MAGICIAN: THE ASTONISHING LIFE AND WORK OF ORSON WELLES is a midling documentary about the director of such classic movies as CITIZEN KANE, MAGNIFICENT AMBERSONS and TOUCH OF EVIL. Welles also became an iconic movie star and celebrity, appearing in classic movies such as THE THIRD MAN and A MAN FOR ALL SEASONS. This documentary discusses Orson’s early life as a child musical prodigy, then as a Shakespearean director in high school, to a radio and theater star at age 20, then onto his movie career. It mentions his romances with some of the most beautiful women of Hollywood, including Rita Hayworth, and contains clips of most of his movies.
MAGICIAN has some insights into Orson’s life and career. It’s a nice introduction to Welles, but it could have been much better. The documentary leaps from period to period, movie to movie and interview to interview without much drama or purpose. It also misses some obvious things about Welles and his greatest movies. Finally, MAGICIAN has some brief, mostly light foul language and light mature themes, so caution for older children is advised.
(RoRoRo, B, P, L, V, S, A, D, M) Very strong Romantic worldview of artistic expression as being totally personal and iconoclastic, no matter what the average viewer or person might think or enjoy, with some moral, patriotic elements; five or six obscenities (including one or two “f” words) and three light profanities; light violent movie scenes; some sexuality, including brief but tasteful discussion of multiple affairs, marriages; no nudity; alcohol use; smoking; and, pride, some references to stage magic and mention is made that the male protagonist once played the Virgin Mary on stage in a Christmas play of some sort.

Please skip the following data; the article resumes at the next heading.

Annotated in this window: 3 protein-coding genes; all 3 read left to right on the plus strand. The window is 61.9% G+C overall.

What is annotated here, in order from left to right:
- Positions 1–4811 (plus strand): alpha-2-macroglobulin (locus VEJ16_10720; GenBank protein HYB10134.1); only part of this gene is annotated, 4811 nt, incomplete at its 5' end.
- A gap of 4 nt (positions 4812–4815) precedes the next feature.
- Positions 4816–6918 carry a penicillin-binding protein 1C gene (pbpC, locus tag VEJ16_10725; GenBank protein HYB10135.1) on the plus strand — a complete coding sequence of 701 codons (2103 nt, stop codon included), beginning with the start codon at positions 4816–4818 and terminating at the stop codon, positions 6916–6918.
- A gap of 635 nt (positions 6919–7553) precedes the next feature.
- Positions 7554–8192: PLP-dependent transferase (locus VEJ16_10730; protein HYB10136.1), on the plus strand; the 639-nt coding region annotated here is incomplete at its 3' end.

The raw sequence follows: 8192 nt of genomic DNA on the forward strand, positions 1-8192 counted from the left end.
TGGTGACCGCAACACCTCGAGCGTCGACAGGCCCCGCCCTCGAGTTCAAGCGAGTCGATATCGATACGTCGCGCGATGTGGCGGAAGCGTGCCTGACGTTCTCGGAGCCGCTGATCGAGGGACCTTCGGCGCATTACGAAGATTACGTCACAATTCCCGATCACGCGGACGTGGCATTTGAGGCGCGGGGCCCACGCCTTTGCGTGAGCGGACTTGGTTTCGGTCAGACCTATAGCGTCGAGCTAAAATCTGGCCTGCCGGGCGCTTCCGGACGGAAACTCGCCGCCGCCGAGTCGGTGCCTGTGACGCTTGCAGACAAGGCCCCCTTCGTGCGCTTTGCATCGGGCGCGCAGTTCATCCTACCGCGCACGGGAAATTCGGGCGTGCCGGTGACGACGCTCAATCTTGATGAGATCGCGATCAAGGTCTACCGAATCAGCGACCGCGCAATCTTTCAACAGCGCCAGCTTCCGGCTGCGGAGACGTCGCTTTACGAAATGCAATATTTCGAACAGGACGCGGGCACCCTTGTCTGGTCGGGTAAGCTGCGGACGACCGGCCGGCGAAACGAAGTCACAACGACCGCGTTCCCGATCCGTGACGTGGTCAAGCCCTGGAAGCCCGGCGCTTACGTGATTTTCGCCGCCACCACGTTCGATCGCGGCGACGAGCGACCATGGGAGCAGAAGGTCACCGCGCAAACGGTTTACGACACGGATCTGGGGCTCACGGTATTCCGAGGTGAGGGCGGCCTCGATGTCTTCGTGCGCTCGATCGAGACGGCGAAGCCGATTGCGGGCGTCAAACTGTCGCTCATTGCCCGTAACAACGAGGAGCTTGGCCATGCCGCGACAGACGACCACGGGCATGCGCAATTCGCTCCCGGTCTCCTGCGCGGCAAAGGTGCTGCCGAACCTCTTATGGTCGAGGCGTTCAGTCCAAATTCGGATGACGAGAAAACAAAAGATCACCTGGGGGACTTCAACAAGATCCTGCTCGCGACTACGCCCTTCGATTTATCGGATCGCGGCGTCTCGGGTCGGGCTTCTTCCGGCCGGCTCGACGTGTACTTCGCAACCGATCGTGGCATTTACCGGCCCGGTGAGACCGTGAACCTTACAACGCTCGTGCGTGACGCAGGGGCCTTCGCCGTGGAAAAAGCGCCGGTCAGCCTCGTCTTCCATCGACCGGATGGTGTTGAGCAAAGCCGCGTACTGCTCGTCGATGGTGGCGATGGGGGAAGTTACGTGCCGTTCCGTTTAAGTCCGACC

MAGICIAN: THE ASTONISHING LIFE AND WORK OF ORSON WELLES is a halfway interesting documentary about the director of such classic movies as CITIZEN KANE, THE MAGNIFICENT AMBERSONS and TOUCH OF EVIL and iconic star of such classics as THE THIRD MAN and the 1942 version of JANE EYRE. It has some new perspectives of the man and his work, including a couple forgotten revelations from Orson himself, but it misses some points that a documentary on Orson Welles should contain.
The movie discusses Orson’s early life as a child musical prodigy, then as a Shakespearean director in high school, to a radio and theater star at age 20, then onto his varied movie career. It mentions his romances with some of the most beautiful women of Hollywood, including Rita Hayworth, and contains clips of most of his movies. There are even clips of some of his unreleased and unfinished movies, including THE OTHER SIDE OF THE DREAM and THE DEEP. The movie’s main argument is that Welles was never a “Hollywood” director but was really an independent filmmaker of great creativity. As such, the filmmakers assert, he remains a role model for all other independent filmmakers working in the cinema, especially today when just about anyone can make a professional movie because of all the technological advances that filmmaking has achieved.